Thursday, 14 May 2020

The Book of Chance


The Book of Chance by Sue Whiting, (Walker Books), 2020, RRP $17.99 pb
ISBN: 9781760651367

Reviewed by Pauline Hosking

Here’s a really suspenseful page-turner. Each tiny nugget of information builds to a shocking reveal. 

Chance is a happy Year Seven student, living with her caring Mama, Nadia. Next door is the Deng family, former refugees from South Sudan, who have become Chance and Nadia’s extended family and best friends. Chance believes her father Steve died in a fire the day she was born. Her mother has written journals chronicling their lives entitled The Book of Steve, The Book of Nadia and The Book of Chance.

The novel begins in the present. Something catastrophic has happened and Chance is being interviewed by the police. No further information is given. The sense of mystery and secrets will immediately intrigue young readers. 

The story then jumps back 37 days to the Beginning of the End, the day Chance’s life began to unravel. Almost by accident she is given compelling evidence that contradicts what she believes is the story of her birth. When she confronts Nadia demanding the truth, Nadia admits that Chance is adopted. This is a huge shock, but worse follows. Although Nadia swears she doesn’t know Chance’s real parents, Chance finds a photo of two young people who died in a car crash. The woman looks so much like her, Chance wonders if this is her real mother.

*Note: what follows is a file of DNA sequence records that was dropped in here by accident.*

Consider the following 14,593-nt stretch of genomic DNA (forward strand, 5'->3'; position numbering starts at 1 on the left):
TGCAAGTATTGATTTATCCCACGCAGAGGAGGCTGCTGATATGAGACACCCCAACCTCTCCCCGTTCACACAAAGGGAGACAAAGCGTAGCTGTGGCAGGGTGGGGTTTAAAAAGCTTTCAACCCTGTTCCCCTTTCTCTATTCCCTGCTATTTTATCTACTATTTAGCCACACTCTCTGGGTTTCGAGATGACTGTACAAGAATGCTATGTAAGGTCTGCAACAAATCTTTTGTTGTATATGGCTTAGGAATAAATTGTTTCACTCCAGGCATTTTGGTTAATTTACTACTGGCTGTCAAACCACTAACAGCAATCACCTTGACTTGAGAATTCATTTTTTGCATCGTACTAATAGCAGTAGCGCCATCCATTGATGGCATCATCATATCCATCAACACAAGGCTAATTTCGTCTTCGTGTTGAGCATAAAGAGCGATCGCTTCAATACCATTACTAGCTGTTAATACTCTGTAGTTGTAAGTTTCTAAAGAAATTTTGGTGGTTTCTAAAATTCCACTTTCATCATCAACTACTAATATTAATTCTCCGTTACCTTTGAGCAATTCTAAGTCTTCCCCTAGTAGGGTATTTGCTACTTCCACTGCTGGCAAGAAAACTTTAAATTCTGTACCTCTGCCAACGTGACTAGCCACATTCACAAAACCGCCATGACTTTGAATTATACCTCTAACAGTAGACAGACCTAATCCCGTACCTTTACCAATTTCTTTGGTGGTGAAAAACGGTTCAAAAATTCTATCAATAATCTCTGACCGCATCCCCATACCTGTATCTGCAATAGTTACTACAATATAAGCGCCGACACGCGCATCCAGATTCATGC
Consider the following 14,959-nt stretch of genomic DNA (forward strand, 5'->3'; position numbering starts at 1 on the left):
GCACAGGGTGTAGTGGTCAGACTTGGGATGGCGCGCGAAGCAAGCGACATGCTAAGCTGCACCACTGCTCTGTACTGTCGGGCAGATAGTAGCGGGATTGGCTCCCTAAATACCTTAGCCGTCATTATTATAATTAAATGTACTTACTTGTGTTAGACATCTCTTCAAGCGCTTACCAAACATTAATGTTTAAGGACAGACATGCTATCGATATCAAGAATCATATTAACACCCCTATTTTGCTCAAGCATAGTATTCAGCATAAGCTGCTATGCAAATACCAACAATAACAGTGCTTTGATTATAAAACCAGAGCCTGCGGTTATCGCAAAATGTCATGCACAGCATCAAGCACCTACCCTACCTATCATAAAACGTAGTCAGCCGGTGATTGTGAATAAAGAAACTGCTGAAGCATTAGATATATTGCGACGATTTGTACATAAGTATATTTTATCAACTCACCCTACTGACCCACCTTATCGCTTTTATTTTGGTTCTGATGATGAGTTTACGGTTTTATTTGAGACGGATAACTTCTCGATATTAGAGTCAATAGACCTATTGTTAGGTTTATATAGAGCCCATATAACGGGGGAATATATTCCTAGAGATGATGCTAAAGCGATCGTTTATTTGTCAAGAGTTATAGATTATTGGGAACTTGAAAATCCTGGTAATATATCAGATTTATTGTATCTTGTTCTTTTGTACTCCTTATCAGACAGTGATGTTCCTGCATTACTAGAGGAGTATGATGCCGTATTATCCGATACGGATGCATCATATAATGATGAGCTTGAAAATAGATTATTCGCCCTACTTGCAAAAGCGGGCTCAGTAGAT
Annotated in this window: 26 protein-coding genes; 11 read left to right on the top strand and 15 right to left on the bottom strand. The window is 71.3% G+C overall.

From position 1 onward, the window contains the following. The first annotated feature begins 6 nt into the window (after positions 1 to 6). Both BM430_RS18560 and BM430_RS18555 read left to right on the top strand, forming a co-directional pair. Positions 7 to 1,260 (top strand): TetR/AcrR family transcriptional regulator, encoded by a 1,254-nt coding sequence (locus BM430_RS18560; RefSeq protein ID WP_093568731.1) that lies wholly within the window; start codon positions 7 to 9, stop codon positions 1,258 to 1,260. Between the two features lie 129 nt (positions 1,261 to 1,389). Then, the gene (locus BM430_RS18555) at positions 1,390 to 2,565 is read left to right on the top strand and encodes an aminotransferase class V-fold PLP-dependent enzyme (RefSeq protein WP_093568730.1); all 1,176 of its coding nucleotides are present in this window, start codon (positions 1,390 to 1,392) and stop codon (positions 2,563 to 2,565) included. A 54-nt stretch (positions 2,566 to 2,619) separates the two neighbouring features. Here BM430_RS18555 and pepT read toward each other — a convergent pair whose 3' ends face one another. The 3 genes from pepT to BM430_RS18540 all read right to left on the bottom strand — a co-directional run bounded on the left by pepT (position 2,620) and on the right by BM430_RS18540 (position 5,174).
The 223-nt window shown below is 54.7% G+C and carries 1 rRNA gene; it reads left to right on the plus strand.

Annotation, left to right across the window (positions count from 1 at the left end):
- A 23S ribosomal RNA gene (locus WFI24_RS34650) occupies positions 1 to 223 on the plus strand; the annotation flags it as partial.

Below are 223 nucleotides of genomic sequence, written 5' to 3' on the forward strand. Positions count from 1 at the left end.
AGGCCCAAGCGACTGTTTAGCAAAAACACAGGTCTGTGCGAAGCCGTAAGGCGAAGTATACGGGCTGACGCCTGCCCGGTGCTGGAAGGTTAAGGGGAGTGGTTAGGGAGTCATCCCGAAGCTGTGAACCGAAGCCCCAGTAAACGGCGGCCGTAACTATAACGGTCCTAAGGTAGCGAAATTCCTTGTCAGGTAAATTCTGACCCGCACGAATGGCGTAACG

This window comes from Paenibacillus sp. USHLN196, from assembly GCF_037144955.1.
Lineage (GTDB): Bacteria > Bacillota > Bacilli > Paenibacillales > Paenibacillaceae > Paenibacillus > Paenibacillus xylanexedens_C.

A four-week-old baby was also believed to have died in the crash, although no remains of the baby were found. Chance struggles to make sense of the information. Is she the baby? What would that mean? Confused and sick in her stomach, Chance enlists the help of a journalist to find out more.

She’s a very black and white girl who believes something is either right or wrong. The truth or a lie. She is horrified when she discovers that her life has been built on lies. Although it is also true that Nadia really loves and cares for her. They have been happy. Plus, Nadia has led an exemplary life helping refugees adapt to the Australian way of life. To what degree does the truth of Chance’s present, balance the lie of her past?

The decision about what to do next is taken out of Chance’s hands. An associate of the journalist reports the situation to the police.

Sue Whiting based the book on a real crime that was committed in 1998 and not solved until 2017.  It is some comfort that this story, and I hope the real event, has a hopeful ending.

The Book of Chance is a compelling read, perfectly pitched for a middle-grade to younger YA readership. It poses many questions about the levels of right and wrong, and what it means to take responsibility for your actions. There’s an interesting sub-plot concerning trolling on social media which cleverly links the themes. Highly recommended. 

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